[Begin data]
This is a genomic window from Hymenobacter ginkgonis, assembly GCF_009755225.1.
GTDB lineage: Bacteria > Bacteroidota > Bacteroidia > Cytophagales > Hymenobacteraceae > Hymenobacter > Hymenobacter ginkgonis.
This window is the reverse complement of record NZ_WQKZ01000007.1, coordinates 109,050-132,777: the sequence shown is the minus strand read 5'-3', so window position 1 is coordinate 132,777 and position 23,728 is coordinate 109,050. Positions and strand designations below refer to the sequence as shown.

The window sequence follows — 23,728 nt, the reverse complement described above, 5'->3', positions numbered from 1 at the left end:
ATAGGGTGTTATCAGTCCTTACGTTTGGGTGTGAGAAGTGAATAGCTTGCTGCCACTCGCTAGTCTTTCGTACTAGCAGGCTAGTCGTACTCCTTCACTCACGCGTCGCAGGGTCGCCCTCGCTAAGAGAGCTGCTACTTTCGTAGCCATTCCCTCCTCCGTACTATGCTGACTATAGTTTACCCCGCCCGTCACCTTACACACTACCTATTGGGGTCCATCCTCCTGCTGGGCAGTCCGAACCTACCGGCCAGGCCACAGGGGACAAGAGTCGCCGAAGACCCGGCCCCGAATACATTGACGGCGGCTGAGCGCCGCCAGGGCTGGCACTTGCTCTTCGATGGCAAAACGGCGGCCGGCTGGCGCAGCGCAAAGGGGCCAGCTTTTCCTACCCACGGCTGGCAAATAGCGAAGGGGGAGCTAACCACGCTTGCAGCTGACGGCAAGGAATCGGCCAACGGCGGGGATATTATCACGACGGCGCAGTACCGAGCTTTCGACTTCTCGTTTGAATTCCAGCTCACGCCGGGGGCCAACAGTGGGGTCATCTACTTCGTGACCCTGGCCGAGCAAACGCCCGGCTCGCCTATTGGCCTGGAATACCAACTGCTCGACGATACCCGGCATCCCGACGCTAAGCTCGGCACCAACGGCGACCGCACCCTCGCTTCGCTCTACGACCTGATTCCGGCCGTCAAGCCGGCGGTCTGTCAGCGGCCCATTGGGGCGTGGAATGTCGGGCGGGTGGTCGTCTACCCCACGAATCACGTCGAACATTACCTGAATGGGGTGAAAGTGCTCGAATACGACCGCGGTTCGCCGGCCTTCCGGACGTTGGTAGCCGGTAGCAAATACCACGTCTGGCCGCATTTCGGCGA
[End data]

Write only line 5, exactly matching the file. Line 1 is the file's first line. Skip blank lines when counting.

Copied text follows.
ATAGGGTGTTATCAGTCCTTACGTTTGGGTGTGAGAAGTGAATAGCTTGCTGCCACTCGCTAGTCTTTCGTACTAGCAGGCTAGTCGTACTCCTTCACTCACGCGTCGCAGGGTCGCCCTCGCTAAGAGAGCTGCTACTTTCGTAGCCATTCCCTCCTCCGTACTATGCTGACTATAGTTTACCCCGCCCGTCACCTTACACACTACCTATTGGGGTCCATCCTCCTGCTGGGCAGTCCGAACCTACCGGCCAGGCCACAGGGGACAAGAGTCGCCGAAGACCCGGCCCCGAATACATTGACGGCGGCTGAGCGCCGCCAGGGCTGGCACTTGCTCTTCGATGGCAAAACGGCGGCCGGCTGGCGCAGCGCAAAGGGGCCAGCTTTTCCTACCCACGGCTGGCAAATAGCGAAGGGGGAGCTAACCACGCTTGCAGCTGACGGCAAGGAATCGGCCAACGGCGGGGATATTATCACGACGGCGCAGTACCGAGCTTTCGACTTCTCGTTTGAATTCCAGCTCACGCCGGGGGCCAACAGTGGGGTCATCTACTTCGTGACCCTGGCCGAGCAAACGCCCGGCTCGCCTATTGGCCTGGAATACCAACTGCTCGACGATACCCGGCATCCCGACGCTAAGCTCGGCACCAACGGCGACCGCACCCTCGCTTCGCTCTACGACCTGATTCCGGCCGTCAAGCCGGCGGTCTGTCAGCGGCCCATTGGGGCGTGGAATGTCGGGCGGGTGGTCGTCTACCCCACGAATCACGTCGAACATTACCTGAATGGGGTGAAAGTGCTCGAATACGACCGCGGTTCGCCGGCCTTCCGGACGTTGGTAGCCGGTAGCAAATACCACGTCTGGCCGCATTTCGGCGA